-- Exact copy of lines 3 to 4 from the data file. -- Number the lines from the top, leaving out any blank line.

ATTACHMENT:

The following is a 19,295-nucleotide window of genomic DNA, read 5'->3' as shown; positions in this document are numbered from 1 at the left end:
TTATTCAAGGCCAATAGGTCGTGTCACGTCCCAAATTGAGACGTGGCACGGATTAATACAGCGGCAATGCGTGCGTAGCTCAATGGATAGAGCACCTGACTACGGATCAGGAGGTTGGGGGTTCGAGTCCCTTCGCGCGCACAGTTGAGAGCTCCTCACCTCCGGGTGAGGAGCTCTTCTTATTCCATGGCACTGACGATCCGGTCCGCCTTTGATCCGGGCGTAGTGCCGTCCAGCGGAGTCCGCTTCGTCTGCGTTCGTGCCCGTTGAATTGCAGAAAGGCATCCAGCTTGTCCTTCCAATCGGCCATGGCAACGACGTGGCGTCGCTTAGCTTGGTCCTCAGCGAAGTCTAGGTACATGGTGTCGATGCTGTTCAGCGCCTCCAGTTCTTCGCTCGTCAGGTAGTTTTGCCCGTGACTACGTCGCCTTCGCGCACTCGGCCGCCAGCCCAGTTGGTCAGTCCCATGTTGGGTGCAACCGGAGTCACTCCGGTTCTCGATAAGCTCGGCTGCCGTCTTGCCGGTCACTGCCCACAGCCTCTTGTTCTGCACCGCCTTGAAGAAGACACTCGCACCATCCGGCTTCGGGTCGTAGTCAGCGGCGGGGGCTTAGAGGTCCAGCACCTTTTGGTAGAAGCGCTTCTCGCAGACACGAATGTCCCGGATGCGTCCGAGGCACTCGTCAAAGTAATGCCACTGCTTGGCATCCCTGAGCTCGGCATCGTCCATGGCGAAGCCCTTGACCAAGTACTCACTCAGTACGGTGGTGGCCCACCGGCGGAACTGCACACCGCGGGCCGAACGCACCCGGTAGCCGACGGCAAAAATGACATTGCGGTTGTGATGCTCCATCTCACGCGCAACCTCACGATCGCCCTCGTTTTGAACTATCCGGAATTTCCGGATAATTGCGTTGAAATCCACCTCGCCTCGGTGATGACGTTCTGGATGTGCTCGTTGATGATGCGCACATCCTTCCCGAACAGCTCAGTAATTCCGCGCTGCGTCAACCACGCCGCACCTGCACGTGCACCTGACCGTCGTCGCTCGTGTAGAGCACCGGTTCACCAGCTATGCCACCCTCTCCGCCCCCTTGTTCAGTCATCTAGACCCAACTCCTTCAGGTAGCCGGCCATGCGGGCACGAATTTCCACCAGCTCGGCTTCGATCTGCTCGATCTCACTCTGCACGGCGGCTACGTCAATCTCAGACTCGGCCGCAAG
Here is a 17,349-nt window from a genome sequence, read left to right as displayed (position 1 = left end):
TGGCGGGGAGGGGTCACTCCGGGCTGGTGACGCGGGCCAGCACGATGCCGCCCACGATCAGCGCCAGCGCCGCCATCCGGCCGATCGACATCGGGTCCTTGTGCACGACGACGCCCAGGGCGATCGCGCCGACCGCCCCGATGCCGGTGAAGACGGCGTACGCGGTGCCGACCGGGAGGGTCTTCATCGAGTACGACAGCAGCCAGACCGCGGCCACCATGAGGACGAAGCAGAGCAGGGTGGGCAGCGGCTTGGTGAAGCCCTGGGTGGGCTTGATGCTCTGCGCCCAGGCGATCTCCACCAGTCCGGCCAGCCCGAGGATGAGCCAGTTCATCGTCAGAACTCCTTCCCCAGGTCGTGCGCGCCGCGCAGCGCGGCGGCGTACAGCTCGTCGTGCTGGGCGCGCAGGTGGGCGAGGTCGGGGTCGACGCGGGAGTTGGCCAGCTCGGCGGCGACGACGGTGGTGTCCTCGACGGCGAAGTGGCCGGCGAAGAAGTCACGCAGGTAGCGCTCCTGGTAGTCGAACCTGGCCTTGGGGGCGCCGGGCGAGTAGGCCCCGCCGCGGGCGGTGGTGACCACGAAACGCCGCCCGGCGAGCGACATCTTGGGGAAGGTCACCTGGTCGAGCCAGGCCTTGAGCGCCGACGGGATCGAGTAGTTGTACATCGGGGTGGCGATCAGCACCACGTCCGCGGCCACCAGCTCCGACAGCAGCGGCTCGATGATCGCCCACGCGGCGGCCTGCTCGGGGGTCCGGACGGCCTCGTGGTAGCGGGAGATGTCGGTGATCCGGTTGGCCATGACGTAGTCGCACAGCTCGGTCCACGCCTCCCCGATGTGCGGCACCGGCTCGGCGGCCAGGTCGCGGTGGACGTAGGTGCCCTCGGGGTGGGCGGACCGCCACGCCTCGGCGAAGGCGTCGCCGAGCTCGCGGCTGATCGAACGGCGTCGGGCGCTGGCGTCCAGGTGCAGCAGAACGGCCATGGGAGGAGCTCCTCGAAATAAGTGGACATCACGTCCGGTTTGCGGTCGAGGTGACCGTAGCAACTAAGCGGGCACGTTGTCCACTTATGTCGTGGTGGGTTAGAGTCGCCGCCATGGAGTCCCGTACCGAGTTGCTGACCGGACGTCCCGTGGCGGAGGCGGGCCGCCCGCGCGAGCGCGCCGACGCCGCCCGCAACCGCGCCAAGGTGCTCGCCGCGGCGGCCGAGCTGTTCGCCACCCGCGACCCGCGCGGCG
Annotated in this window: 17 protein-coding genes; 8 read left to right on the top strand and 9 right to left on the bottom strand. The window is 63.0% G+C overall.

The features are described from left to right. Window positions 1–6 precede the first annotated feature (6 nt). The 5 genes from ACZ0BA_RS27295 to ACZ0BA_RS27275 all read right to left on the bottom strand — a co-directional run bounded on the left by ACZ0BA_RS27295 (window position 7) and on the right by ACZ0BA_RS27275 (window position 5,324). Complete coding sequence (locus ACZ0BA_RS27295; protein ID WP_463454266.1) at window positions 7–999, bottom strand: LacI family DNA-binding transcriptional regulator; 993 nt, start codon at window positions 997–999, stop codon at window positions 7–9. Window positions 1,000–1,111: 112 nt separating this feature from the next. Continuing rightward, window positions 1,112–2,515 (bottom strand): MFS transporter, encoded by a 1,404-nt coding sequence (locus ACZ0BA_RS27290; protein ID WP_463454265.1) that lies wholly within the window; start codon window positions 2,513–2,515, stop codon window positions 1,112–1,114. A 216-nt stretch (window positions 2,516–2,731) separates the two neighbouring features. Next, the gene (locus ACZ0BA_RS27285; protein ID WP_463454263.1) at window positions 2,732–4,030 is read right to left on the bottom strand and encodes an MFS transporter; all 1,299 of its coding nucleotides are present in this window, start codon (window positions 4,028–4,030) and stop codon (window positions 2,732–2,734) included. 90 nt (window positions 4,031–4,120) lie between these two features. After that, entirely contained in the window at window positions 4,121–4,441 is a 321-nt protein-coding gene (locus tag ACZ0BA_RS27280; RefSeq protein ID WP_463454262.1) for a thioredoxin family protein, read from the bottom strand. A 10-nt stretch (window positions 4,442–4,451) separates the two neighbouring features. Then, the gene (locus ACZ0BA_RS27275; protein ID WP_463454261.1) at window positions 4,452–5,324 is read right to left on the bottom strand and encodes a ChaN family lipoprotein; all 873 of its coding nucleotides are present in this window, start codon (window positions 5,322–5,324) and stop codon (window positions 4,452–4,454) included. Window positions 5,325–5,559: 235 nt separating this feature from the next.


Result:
Here is a 17,349-nt window from a genome sequence, read left to right as displayed (position 1 = left end):
TGGCGGGGAGGGGTCACTCCGGGCTGGTGACGCGGGCCAGCACGATGCCGCCCACGATCAGCGCCAGCGCCGCCATCCGGCCGATCGACATCGGGTCCTTGTGCACGACGACGCCCAGGGCGATCGCGCCGACCGCCCCGATGCCGGTGAAGACGGCGTACGCGGTGCCGACCGGGAGGGTCTTCATCGAGTACGACAGCAGCCAGACCGCGGCCACCATGAGGACGAAGCAGAGCAGGGTGGGCAGCGGCTTGGTGAAGCCCTGGGTGGGCTTGATGCTCTGCGCCCAGGCGATCTCCACCAGTCCGGCCAGCCCGAGGATGAGCCAGTTCATCGTCAGAACTCCTTCCCCAGGTCGTGCGCGCCGCGCAGCGCGGCGGCGTACAGCTCGTCGTGCTGGGCGCGCAGGTGGGCGAGGTCGGGGTCGACGCGGGAGTTGGCCAGCTCGGCGGCGACGACGGTGGTGTCCTCGACGGCGAAGTGGCCGGCGAAGAAGTCACGCAGGTAGCGCTCCTGGTAGTCGAACCTGGCCTTGGGGGCGCCGGGCGAGTAGGCCCCGCCGCGGGCGGTGGTGACCACGAAACGCCGCCCGGCGAGCGACATCTTGGGGAAGGTCACCTGGTCGAGCCAGGCCTTGAGCGCCGACGGGATCGAGTAGTTGTACATCGGGGTGGCGATCAGCACCACGTCCGCGGCCACCAGCTCCGACAGCAGCGGCTCGATGATCGCCCACGCGGCGGCCTGCTCGGGGGTCCGGACGGCCTCGTGGTAGCGGGAGATGTCGGTGATCCGGTTGGCCATGACGTAGTCGCACAGCTCGGTCCACGCCTCCCCGATGTGCGGCACCGGCTCGGCGGCCAGGTCGCGGTGGACGTAGGTGCCCTCGGGGTGGGCGGACCGCCACGCCTCGGCGAAGGCGTCGCCGAGCTCGCGGCTGATCGAACGGCGTCGGGCGCTGGCGTCCAGGTGCAGCAGAACGGCCATGGGAGGAGCTCCTCGAAATAAGTGGACATCACGTCCGGTTTGCGGTCGAGGTGACCGTAGCAACTAAGCGGGCACGTTGTCCACTTATGTCGTGGTGGGTTAGAGTCGCCGCCATGGAGTCCCGTACCGAGTTGCTGACCGGACGTCCCGTGGCGGAGGCGGGCCGCCCGCGCGAGCGCGCCGACGCCGCCCGCAACCGCGCCAAGGTGCTCGCCGCGGCGGCCGAGCTGTTCGCCACCCGCGACCCGCGCGGCG